(1834-37) Bechtler Five Dollar, MS63
1834 $5 C. Bechtler Five Dollar, Plain Edge MS63 NGC. K-17,
R.5. Large scale mining of gold began in Georgia and North
Carolina around 1828 and, prior to 1849, the region produced most
of the gold found in the United States. The miners faced many
challenges in converting their raw gold into a useful medium of
exchange, however. The Southern Appalachian district where the
mines were located was populated by subsistence farmers and
Cherokee Indians and there were no large towns in the area. The
economy was mostly based on a barter system, with almost no specie
or paper money to facilitate economic transactions. Shipping their
gold ore to the U.S. Mint in Philadelphia was a daunting prospect,
both difficult and dangerous.
Rutherford, Plain Edge, K-17
Single Finest Certified
To provide the region with a standard medium of exchange, Christopher Bechtler, a German-born metallurgist, gunsmith, and jeweler, established a private mint in Rutherford County, North Carolina in 1831. Bechtler was scrupulously honest and a competent assayer, die engraver, and coiner. His coins, and those of his son Augustus and nephew Christopher, Jr., were widely accepted in the South as late as the Civil War. He changed the design of his coins frequently, responding to suggestions made by his depositors, and the change in weight standard adopted by the U.S. Mint in 1834. In all, he issued seven different series of five dollar gold coins, with many different die varieties, by 1842.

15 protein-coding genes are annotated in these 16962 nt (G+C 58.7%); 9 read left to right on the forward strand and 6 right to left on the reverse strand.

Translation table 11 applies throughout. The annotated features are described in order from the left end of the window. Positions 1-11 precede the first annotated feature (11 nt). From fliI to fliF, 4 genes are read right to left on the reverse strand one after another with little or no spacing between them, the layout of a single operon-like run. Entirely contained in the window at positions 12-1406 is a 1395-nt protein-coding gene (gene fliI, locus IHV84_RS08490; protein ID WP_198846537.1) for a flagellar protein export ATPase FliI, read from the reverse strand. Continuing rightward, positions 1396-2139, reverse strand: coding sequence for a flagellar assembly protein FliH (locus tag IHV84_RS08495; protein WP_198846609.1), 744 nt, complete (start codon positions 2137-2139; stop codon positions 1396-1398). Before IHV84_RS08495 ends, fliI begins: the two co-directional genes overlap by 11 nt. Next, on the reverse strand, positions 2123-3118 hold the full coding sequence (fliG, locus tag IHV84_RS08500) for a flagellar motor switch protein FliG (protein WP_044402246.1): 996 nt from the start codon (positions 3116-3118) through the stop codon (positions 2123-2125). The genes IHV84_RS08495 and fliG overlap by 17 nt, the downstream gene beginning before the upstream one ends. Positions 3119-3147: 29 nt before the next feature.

All of the fourth series Bechtler five dollar gold pieces, K-16 through K-19, were produced with the date AUGUST 1, 1834 in a small circle inside the legend CAROLINA GOLD / CARATS., which rings the rims. The weight 140 / G. / 20. is in the center. On the K-17, the reverse reads C. BECHTLER. AT RUTHERFORD. ★ , and the edge is plain.
The present coin is the finest certified example at either of the leading grading services (2/14). Both obverse and reverse feature well-struck design elements and the pleasing yellow-gold surfaces show only minor signs of contact. Ample mint luster and a few highlights of green color add to the outstanding eye appeal. Listed on page 378 of the 2014 Guide Book. Census: 1 in 63, 0 finer (2/14). (NGC ID# 2B9P, PCGS# 10091)
Learn more at the Newman Numismatic Portal at Washington University in St. Louis.
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